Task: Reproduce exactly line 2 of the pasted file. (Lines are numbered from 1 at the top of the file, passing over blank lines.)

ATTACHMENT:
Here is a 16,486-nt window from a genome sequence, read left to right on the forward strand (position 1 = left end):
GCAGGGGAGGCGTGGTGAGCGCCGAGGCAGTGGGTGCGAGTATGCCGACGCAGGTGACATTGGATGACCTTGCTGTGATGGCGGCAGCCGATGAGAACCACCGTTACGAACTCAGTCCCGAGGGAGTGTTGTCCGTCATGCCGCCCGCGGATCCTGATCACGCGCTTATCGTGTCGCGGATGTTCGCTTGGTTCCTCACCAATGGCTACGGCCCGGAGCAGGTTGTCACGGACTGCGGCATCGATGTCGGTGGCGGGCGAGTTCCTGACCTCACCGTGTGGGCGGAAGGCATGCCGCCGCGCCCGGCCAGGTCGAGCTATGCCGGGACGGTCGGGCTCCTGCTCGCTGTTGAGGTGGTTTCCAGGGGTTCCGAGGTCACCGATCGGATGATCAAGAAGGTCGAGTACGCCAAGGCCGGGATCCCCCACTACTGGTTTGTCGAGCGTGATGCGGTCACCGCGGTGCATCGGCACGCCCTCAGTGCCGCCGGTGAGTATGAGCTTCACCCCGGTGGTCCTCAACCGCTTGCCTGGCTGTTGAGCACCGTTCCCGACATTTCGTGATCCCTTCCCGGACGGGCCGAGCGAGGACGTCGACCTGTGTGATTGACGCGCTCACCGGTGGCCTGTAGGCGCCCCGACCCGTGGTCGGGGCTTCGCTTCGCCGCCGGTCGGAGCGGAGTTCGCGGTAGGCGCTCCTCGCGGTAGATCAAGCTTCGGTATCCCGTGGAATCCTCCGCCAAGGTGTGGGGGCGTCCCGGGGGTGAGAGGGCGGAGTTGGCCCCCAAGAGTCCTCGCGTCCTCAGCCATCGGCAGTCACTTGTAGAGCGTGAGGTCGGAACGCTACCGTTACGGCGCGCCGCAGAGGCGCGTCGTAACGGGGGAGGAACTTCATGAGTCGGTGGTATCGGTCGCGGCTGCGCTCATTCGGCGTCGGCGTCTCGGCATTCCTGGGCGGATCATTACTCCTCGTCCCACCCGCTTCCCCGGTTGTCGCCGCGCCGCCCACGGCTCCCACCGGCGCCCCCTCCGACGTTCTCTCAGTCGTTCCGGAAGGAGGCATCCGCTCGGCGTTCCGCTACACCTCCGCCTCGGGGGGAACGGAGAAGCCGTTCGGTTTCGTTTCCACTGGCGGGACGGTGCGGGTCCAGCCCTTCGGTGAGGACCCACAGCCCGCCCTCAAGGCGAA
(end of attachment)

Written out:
GCAGGGGAGGCGTGGTGAGCGCCGAGGCAGTGGGTGCGAGTATGCCGACGCAGGTGACATTGGATGACCTTGCTGTGATGGCGGCAGCCGATGAGAACCACCGTTACGAACTCAGTCCCGAGGGAGTGTTGTCCGTCATGCCGCCCGCGGATCCTGATCACGCGCTTATCGTGTCGCGGATGTTCGCTTGGTTCCTCACCAATGGCTACGGCCCGGAGCAGGTTGTCACGGACTGCGGCATCGATGTCGGTGGCGGGCGAGTTCCTGACCTCACCGTGTGGGCGGAAGGCATGCCGCCGCGCCCGGCCAGGTCGAGCTATGCCGGGACGGTCGGGCTCCTGCTCGCTGTTGAGGTGGTTTCCAGGGGTTCCGAGGTCACCGATCGGATGATCAAGAAGGTCGAGTACGCCAAGGCCGGGATCCCCCACTACTGGTTTGTCGAGCGTGATGCGGTCACCGCGGTGCATCGGCACGCCCTCAGTGCCGCCGGTGAGTATGAGCTTCACCCCGGTGGTCCTCAACCGCTTGCCTGGCTGTTGAGCACCGTTCCCGACATTTCGTGATCCCTTCCCGGACGGGCCGAGCGAGGACGTCGACCTGTGTGATTGACGCGCTCACCGGTGGCCTGTAGGCGCCCCGACCCGTGGTCGGGGCTTCGCTTCGCCGCCGGTCGGAGCGGAGTTCGCGGTAGGCGCTCCTCGCGGTAGATCAAGCTTCGGTATCCCGTGGAATCCTCCGCCAAGGTGTGGGGGCGTCCCGGGGGTGAGAGGGCGGAGTTGGCCCCCAAGAGTCCTCGCGTCCTCAGCCATCGGCAGTCACTTGTAGAGCGTGAGGTCGGAACGCTACCGTTACGGCGCGCCGCAGAGGCGCGTCGTAACGGGGGAGGAACTTCATGAGTCGGTGGTATCGGTCGCGGCTGCGCTCATTCGGCGTCGGCGTCTCGGCATTCCTGGGCGGATCATTACTCCTCGTCCCACCCGCTTCCCCGGTTGTCGCCGCGCCGCCCACGGCTCCCACCGGCGCCCCCTCCGACGTTCTCTCAGTCGTTCCGGAAGGAGGCATCCGCTCGGCGTTCCGCTACACCTCCGCCTCGGGGGGAACGGAGAAGCCGTTCGGTTTCGTTTCCACTGGCGGGACGGTGCGGGTCCAGCCCTTCGGTGAGGACCCACAGCCCGCCCTCAAGGCGAA